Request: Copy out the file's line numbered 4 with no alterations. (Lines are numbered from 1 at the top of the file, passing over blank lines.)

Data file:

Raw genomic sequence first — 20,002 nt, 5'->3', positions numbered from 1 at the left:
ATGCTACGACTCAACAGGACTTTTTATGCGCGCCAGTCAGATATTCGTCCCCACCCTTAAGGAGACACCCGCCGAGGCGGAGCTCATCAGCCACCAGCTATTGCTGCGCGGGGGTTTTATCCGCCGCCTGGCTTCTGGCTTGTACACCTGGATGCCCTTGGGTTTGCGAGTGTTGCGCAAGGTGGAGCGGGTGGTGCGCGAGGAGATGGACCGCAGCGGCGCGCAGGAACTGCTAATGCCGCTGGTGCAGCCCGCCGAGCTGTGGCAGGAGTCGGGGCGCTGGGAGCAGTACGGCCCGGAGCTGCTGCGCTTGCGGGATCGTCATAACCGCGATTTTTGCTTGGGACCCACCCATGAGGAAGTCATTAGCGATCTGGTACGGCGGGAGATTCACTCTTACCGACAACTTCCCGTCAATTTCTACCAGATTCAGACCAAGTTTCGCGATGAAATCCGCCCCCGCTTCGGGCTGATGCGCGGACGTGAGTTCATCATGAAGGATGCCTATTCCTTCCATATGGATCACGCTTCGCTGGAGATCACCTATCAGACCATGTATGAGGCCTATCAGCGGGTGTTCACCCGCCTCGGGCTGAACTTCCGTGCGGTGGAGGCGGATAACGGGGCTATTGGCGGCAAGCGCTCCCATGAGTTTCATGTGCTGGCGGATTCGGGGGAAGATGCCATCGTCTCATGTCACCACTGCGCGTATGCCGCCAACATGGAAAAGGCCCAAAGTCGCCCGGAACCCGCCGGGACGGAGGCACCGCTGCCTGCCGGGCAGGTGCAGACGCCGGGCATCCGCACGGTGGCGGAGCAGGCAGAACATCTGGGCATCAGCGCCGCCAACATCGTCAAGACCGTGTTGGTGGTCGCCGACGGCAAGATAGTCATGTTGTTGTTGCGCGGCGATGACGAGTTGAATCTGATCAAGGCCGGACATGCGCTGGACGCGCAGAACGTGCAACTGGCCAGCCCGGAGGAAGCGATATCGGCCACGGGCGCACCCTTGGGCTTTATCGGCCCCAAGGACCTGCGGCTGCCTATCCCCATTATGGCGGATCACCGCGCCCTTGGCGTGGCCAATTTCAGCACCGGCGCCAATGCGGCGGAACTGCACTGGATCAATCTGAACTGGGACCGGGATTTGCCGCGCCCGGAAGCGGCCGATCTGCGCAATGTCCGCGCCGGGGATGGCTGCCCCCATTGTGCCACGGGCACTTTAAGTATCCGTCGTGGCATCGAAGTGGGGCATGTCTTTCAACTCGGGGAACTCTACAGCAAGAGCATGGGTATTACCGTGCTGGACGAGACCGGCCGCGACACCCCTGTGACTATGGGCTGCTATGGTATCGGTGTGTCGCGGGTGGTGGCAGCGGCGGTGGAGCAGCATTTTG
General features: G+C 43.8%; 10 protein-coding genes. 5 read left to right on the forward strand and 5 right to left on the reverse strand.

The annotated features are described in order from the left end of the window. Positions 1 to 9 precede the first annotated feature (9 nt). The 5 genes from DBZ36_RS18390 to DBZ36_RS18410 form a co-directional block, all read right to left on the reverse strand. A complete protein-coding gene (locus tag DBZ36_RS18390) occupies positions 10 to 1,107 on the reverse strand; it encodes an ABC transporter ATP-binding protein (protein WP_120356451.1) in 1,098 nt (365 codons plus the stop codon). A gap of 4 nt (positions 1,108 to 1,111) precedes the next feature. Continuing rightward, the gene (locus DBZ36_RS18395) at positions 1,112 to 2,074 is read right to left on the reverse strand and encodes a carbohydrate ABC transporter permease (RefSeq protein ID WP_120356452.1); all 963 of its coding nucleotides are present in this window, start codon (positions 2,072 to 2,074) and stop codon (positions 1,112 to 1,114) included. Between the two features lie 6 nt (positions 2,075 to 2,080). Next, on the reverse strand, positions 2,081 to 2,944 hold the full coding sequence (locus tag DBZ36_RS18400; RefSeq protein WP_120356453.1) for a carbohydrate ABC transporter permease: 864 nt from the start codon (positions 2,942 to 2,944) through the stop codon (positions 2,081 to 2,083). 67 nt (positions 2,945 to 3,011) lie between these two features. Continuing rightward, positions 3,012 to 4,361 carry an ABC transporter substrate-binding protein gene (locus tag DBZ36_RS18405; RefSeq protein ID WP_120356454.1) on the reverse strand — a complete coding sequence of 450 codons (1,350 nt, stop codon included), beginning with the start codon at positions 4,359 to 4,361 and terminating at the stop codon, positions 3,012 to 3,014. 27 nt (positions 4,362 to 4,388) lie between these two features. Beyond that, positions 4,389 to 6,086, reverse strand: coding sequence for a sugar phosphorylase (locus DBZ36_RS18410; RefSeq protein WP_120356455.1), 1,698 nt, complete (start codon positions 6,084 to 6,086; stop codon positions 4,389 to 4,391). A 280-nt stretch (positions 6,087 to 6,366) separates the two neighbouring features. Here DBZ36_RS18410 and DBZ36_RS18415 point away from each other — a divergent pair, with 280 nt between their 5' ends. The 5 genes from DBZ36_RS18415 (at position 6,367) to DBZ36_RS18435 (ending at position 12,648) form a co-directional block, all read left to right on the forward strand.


The annotated features are described in order from the left end of the window. Positions 1 to 9 precede the first annotated feature (9 nt). The 5 genes from DBZ36_RS18390 to DBZ36_RS18410 form a co-directional block, all read right to left on the reverse strand. A complete protein-coding gene (locus tag DBZ36_RS18390) occupies positions 10 to 1,107 on the reverse strand; it encodes an ABC transporter ATP-binding protein (protein WP_120356451.1) in 1,098 nt (365 codons plus the stop codon). A gap of 4 nt (positions 1,108 to 1,111) precedes the next feature. Continuing rightward, the gene (locus DBZ36_RS18395) at positions 1,112 to 2,074 is read right to left on the reverse strand and encodes a carbohydrate ABC transporter permease (RefSeq protein ID WP_120356452.1); all 963 of its coding nucleotides are present in this window, start codon (positions 2,072 to 2,074) and stop codon (positions 1,112 to 1,114) included. Between the two features lie 6 nt (positions 2,075 to 2,080). Next, on the reverse strand, positions 2,081 to 2,944 hold the full coding sequence (locus tag DBZ36_RS18400; RefSeq protein WP_120356453.1) for a carbohydrate ABC transporter permease: 864 nt from the start codon (positions 2,942 to 2,944) through the stop codon (positions 2,081 to 2,083). 67 nt (positions 2,945 to 3,011) lie between these two features. Continuing rightward, positions 3,012 to 4,361 carry an ABC transporter substrate-binding protein gene (locus tag DBZ36_RS18405; RefSeq protein ID WP_120356454.1) on the reverse strand — a complete coding sequence of 450 codons (1,350 nt, stop codon included), beginning with the start codon at positions 4,359 to 4,361 and terminating at the stop codon, positions 3,012 to 3,014. 27 nt (positions 4,362 to 4,388) lie between these two features. Beyond that, positions 4,389 to 6,086, reverse strand: coding sequence for a sugar phosphorylase (locus DBZ36_RS18410; RefSeq protein WP_120356455.1), 1,698 nt, complete (start codon positions 6,084 to 6,086; stop codon positions 4,389 to 4,391). A 280-nt stretch (positions 6,087 to 6,366) separates the two neighbouring features. Here DBZ36_RS18410 and DBZ36_RS18415 point away from each other — a divergent pair, with 280 nt between their 5' ends. The 5 genes from DBZ36_RS18415 (at position 6,367) to DBZ36_RS18435 (ending at position 12,648) form a co-directional block, all read left to right on the forward strand.